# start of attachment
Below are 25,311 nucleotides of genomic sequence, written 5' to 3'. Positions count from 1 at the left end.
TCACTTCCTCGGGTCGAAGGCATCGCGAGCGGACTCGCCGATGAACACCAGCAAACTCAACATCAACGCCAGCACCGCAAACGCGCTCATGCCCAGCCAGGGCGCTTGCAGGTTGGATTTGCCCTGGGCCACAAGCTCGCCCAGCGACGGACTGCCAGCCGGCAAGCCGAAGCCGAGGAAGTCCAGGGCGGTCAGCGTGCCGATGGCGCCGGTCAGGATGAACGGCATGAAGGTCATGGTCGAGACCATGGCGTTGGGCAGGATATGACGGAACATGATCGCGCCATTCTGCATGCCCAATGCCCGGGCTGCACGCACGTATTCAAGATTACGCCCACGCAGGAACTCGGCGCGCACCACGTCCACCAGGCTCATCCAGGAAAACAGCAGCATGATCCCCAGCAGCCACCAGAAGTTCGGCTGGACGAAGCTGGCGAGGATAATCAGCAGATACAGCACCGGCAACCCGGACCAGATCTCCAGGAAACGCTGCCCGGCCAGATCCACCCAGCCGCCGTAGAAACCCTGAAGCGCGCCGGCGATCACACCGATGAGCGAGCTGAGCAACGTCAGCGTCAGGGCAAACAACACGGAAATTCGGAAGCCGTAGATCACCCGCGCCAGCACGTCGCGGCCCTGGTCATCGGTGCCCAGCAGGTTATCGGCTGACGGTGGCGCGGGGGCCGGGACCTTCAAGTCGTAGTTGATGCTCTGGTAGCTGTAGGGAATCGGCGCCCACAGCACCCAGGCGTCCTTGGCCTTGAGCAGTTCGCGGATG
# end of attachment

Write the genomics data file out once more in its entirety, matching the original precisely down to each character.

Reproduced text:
Below are 25,311 nucleotides of genomic sequence, written 5' to 3'. Positions count from 1 at the left end.
TCACTTCCTCGGGTCGAAGGCATCGCGAGCGGACTCGCCGATGAACACCAGCAAACTCAACATCAACGCCAGCACCGCAAACGCGCTCATGCCCAGCCAGGGCGCTTGCAGGTTGGATTTGCCCTGGGCCACAAGCTCGCCCAGCGACGGACTGCCAGCCGGCAAGCCGAAGCCGAGGAAGTCCAGGGCGGTCAGCGTGCCGATGGCGCCGGTCAGGATGAACGGCATGAAGGTCATGGTCGAGACCATGGCGTTGGGCAGGATATGACGGAACATGATCGCGCCATTCTGCATGCCCAATGCCCGGGCTGCACGCACGTATTCAAGATTACGCCCACGCAGGAACTCGGCGCGCACCACGTCCACCAGGCTCATCCAGGAAAACAGCAGCATGATCCCCAGCAGCCACCAGAAGTTCGGCTGGACGAAGCTGGCGAGGATAATCAGCAGATACAGCACCGGCAACCCGGACCAGATCTCCAGGAAACGCTGCCCGGCCAGATCCACCCAGCCGCCGTAGAAACCCTGAAGCGCGCCGGCGATCACACCGATGAGCGAGCTGAGCAACGTCAGCGTCAGGGCAAACAACACGGAAATTCGGAAGCCGTAGATCACCCGCGCCAGCACGTCGCGGCCCTGGTCATCGGTGCCCAGCAGGTTATCGGCTGACGGTGGCGCGGGGGCCGGGACCTTCAAGTCGTAGTTGATGCTCTGGTAGCTGTAGGGAATCGGCGCCCACAGCACCCAGGCGTCCTTGGCCTTGAGCAGTTCGCGGATG